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Web Components, an Overview

Web Components are a selection of technologies that together can be used to bring us a lot of the benefits of custom component and rendering libraries but natively on the web. Currently, there are 3 main pillars:

  • HTML Templates
  • Shadow DOM
  • Custom Element

HTML Templates are a way to add inert HTML to the DOM that you can clone. Shadow DOM adds encapsulation for styles and DOM so that they are treated as internal to an element. Custom Elements are a way to register custom tags that can have user-defined behavior.


Templates are fairly self-explanatory, first you write the HTML:

<template id="foo">
  <div>Hello World</div>
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Then you can use it like this:

const div = document.getElementById("foo").content.cloneNode(true);
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The template HTML is not rendered but it does get parsed into DOM nodes. It stays inert and you can use the .content property to get a reference to it's inner content as a documentFragment. Typically, this is combined with cloneNode(true) (with the true indicating a deep subtree copy) so you can reuse the DOM nodes without the overhead of having to parse HTML from strings.

Custom Elements

Custom elements allow you to register tag names that can generate custom HTML elements. Note that these are specifically called "custom elements" but it's really easy to get confused or habitually call them "web components" even though that's not accurate.

Here's perhaps the simplest of custom elements:

customElements.define("my-element", class extends HTMLElement {
    this.innerHTML = `<div>Hello World!</div>`
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Assuming this script is registered with the DOM, we can use it like this:

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Custom elements are classes that a registered with customElement.define. Note that the class must extend HTMLElement. Some browsers will let you extend other elements for better accessibility but Safari unfortunately does not allow this. They can optionally have methods for a few lifecycle methods`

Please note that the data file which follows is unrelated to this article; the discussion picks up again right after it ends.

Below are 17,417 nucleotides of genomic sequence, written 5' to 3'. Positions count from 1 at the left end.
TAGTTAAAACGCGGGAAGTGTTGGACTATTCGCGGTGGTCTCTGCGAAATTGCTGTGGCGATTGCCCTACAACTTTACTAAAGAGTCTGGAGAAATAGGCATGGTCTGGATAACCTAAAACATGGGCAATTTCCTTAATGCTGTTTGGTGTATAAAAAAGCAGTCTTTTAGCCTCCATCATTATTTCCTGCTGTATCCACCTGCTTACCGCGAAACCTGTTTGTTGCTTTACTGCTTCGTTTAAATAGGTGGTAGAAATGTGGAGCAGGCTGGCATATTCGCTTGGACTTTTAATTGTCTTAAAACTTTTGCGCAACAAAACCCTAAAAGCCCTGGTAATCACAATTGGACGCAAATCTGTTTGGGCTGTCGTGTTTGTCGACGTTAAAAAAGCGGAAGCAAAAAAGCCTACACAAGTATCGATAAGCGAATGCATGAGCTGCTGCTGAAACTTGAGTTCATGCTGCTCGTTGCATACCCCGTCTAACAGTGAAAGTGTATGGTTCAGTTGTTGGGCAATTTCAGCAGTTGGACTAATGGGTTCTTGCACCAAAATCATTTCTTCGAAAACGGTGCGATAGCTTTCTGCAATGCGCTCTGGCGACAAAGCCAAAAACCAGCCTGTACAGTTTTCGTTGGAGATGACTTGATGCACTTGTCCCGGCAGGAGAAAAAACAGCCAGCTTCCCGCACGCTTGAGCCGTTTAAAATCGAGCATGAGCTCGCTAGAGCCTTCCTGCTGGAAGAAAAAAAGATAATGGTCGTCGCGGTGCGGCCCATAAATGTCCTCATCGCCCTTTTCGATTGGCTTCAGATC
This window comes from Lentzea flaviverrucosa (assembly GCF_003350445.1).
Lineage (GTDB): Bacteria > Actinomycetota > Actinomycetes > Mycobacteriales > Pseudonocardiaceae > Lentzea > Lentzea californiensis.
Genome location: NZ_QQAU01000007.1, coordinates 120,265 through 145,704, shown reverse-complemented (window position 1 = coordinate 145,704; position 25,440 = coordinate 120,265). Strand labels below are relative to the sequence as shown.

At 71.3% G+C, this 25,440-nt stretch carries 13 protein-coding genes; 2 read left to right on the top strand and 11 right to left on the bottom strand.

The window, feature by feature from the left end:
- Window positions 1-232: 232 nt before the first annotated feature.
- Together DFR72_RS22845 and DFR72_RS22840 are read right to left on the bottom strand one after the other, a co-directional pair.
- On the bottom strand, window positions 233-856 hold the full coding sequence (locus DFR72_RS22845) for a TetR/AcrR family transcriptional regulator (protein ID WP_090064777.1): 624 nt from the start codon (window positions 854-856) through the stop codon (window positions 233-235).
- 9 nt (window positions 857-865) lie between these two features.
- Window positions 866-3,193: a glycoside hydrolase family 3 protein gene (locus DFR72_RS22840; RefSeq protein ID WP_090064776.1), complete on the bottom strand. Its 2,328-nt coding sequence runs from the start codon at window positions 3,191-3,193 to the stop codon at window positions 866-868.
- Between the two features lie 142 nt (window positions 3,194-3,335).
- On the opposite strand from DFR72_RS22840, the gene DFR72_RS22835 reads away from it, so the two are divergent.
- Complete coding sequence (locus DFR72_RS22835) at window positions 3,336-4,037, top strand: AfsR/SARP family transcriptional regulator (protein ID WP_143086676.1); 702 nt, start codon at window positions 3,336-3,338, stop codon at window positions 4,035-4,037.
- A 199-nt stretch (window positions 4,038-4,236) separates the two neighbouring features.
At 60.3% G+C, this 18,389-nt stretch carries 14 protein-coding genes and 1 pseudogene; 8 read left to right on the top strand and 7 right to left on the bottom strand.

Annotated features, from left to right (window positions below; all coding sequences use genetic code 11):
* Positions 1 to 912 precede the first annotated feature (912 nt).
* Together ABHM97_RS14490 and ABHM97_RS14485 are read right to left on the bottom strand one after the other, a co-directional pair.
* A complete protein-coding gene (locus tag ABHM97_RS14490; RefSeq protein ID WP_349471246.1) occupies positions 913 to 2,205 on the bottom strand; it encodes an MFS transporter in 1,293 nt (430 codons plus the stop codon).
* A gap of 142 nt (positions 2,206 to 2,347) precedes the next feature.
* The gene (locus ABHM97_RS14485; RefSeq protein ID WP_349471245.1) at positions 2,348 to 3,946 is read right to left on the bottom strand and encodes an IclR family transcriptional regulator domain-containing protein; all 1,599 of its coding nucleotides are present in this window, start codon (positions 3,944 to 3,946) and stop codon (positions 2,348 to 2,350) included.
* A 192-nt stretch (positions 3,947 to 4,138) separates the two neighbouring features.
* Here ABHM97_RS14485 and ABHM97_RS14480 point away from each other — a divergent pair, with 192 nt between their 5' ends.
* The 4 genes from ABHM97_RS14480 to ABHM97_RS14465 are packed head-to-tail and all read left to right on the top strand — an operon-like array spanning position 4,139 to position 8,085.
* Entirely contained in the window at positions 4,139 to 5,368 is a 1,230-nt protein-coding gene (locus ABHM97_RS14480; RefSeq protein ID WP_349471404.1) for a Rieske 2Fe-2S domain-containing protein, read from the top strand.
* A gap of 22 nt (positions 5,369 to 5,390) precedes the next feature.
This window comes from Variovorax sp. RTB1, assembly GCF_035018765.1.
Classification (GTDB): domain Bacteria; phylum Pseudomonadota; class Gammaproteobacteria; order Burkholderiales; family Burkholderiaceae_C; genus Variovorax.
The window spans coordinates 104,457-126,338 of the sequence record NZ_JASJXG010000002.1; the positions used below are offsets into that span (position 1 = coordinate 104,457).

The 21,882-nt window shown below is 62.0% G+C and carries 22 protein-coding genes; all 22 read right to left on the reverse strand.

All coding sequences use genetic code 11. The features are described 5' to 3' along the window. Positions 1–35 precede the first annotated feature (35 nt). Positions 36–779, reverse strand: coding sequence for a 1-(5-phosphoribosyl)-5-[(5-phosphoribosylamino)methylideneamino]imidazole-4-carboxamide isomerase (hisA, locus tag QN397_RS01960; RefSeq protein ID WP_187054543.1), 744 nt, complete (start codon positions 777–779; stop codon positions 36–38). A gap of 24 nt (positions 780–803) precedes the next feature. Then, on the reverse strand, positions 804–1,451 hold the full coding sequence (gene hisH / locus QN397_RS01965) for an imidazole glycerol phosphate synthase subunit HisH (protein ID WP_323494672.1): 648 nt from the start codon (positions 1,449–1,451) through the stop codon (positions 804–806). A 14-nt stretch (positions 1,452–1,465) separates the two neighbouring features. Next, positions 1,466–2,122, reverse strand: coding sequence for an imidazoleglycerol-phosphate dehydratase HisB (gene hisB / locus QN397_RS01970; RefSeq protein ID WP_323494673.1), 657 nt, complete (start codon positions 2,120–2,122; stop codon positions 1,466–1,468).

• connectedCallback when the element is attached to the DOM
  • adoptedCallback when the element is moved to a new DOM (you likely won't use this one)
  • disconnectedCallback when the element is removed from the DOM
  • attributeChangedCallback when the elements "observed" (more on this later) attributes change.

connectedCallback is probably the most interesting as that's what's going to kick off all of your code. One special thing to note is that tag names must contain a hyphen. This is primitive namespacing mechanism so HTML can continue to add new non-hyphenated elements without breaking existing code.

Shadow DOM

Shadow DOM is perhaps the most complicated pillar as it fundamentally changes how DOM works by creating a separate DOM tree for elements that has very limited interaction with the main DOM.

Using the example above, here's how we would produce it:


customElements.define("my-shadow-element", class {
    this.attachShadow({ mode: "open" });